If you're vegan and you go to jail, do you get vegan meals? In a city with a substantial vegan population, this is no trivial question. It turns out that, while the law does not require jails to provide vegan options, San Francisco County jails do serve vegan meals on request, and we have PETA activists to thank for it.
According to Title 15 of the California Code of Regulations, only prisoners with special medical needs or religious beliefs are required to be provided different meals. For those whose religious beliefs dictate their diet, the jail must provide kosher and vegetarian options:
3054. Religious Diet Program.
There shall be at least two distinct religious diet options: (1) Vegetarian. (2) Jewish kosher.
3054.1. Religious Vegetarian Diet.
Religious vegetarian meals shall be available at all institutions. Inmates with determined religious dietary needs ... shall be provided with an approved vegetarian protein alternative(s) from that same days' scheduled meal.
However, there is no mention of vegan meals in the regulations. So how did San Francisco County become so vegan-friendly?
According to Eileen Hirst, chief of staff at the San Francisco Sheriff's Department, S.F. County jails didn't always have vegan meals. "In the mid-'90s, the organization PETA was demonstrating outside Neiman Marcus," she tells SF Weekly. "A large group was arrested, and they asked for vegan meals." Sheriff Michael Hennessey looked into getting vegan meals for the PETA protesters, and found that it could be easily done.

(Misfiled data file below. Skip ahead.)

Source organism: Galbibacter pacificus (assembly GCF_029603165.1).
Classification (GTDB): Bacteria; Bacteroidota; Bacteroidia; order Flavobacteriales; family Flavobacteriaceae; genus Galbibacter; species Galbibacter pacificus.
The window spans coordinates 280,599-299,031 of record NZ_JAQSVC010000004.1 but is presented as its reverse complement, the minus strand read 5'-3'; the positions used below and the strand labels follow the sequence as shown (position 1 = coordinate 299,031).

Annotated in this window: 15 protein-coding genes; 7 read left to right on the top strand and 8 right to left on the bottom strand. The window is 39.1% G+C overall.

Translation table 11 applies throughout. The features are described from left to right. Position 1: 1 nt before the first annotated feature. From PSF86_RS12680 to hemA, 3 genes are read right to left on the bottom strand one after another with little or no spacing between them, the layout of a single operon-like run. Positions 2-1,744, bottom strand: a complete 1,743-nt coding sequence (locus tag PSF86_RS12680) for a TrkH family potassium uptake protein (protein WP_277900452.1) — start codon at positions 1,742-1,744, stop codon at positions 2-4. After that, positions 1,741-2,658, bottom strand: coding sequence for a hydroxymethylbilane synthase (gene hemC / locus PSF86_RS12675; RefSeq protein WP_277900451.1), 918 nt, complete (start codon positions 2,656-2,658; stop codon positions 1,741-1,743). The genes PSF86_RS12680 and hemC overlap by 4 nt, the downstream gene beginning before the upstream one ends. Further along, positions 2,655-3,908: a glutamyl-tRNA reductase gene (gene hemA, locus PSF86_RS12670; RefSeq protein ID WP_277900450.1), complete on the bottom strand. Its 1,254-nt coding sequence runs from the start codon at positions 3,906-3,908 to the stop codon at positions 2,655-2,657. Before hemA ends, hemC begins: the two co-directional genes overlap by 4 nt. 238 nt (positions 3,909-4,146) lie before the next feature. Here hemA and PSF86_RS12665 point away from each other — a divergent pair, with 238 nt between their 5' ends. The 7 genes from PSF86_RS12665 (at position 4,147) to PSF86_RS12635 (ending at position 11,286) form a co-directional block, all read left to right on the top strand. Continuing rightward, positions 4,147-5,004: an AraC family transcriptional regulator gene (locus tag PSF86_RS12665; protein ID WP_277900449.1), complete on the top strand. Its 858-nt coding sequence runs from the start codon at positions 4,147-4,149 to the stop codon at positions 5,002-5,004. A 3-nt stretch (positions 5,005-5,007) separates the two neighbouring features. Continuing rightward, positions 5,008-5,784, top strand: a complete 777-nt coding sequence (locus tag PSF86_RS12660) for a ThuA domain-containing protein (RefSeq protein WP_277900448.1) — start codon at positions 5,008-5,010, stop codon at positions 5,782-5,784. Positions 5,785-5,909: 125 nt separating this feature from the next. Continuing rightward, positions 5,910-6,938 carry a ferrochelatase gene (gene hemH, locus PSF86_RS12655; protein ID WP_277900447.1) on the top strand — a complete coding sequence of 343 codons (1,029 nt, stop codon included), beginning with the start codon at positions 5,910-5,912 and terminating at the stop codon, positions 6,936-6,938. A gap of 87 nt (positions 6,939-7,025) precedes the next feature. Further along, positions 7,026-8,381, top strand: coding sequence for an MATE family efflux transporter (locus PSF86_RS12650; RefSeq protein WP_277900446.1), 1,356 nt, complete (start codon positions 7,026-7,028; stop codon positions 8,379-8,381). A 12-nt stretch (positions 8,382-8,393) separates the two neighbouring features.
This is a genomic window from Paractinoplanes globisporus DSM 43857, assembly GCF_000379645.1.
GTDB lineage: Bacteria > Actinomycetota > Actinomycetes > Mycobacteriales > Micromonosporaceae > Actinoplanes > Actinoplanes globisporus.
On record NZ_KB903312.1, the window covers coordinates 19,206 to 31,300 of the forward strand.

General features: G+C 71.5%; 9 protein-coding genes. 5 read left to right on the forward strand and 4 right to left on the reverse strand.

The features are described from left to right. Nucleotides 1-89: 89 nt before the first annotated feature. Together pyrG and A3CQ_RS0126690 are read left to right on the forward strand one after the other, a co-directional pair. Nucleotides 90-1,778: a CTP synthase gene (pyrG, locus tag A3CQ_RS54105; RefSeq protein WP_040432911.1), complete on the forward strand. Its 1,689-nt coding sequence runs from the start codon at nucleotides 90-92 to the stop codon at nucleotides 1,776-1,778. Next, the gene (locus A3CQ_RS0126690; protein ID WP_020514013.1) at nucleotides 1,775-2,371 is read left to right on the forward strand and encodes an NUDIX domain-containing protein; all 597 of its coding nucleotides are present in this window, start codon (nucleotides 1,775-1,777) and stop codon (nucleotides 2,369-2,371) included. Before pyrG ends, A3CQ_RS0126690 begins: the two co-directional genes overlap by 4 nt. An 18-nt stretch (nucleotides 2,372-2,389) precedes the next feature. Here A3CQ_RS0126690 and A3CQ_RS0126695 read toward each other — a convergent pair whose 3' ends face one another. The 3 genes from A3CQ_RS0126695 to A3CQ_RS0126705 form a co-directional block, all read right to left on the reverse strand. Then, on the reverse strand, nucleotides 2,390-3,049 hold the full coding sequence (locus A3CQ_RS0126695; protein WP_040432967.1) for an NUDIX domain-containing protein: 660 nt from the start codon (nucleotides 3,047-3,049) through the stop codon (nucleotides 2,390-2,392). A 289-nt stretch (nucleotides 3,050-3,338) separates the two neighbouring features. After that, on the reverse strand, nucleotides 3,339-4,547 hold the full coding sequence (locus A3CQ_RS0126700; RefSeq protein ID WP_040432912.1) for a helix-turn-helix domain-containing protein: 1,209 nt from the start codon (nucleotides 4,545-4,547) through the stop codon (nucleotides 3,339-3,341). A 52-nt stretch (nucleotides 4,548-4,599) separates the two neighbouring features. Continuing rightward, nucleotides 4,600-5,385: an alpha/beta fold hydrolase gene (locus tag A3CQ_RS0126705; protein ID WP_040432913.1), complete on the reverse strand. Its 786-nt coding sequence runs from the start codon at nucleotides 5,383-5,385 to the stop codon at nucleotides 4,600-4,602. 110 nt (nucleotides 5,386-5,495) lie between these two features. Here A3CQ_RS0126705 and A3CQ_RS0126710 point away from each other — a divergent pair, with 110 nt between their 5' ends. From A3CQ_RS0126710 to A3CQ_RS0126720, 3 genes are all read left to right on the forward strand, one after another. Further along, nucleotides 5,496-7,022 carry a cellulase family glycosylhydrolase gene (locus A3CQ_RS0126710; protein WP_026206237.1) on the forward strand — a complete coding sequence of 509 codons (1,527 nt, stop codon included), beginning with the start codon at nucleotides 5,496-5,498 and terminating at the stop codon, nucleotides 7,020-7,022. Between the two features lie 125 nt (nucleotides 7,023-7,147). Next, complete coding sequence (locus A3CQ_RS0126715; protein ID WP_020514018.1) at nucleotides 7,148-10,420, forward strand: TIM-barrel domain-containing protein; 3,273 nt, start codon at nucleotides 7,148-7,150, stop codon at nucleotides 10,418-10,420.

So thanks to the PETA protesters, S.F. jails now serve vegan meals. "Vegans do get arrested from time to time, so we never thought of ending [the vegan meals] even though the fur protests are over," Hirst says.
However, PETA president Ingrid Newkirk told SF Weekly that it has not always been easy for prisoners to get vegan food in jails elsewhere across the country.
"I think the very first time in the U.S. that a jail served vegan food was in the '90s, when about forty of us, all vegans, were locked up in the historic Pottsville [Pa.] Prison," she recounts. "The jail worked hard for two weeks to give us vegan food, even though it was a little odd at times -- sunflower seeds baked in their husks in rice, for example, making eating a tad difficult, and thinking we couldn't have grapes or grape juice as they told us, 'That's the blood of Christ, and we know you can't have that' -- we had no idea where they got that from."
But some other jails didn't even bother to try. "Usually, the joke we made when locked up with a novice, after taking over a fashion show runway or jumping in front of the Oscar Meyer Wienermobile, and we're asked, 'What will they feed us?' was 'Air sandwich' -- meaning bologna sandwich with no bologna in it," Newkirk says. "Last time I was in New York jail about four years ago we got that, plus an orange."
Newkirk says U.S. jails have a long way to go compared to other countries. "In the U.K., vegan prisoners are totally catered to -- no down in the pillow, no wool in the blankets," she says. "We still hear from vegan prisoners [in the U.S.] who don't have anything to eat, and are busy playing swap shop with their fellow inmates. For some, it's still slim pickings."
Bottom line: If you're vegan and plan to commit a crime, do it in S.F. That way, at least you'll get more than an air sandwich.
Update: Activist Anita Carswell calls us to claim credit for getting vegan food in jail: "PETA had nothing to do with this vegan victory!" she says.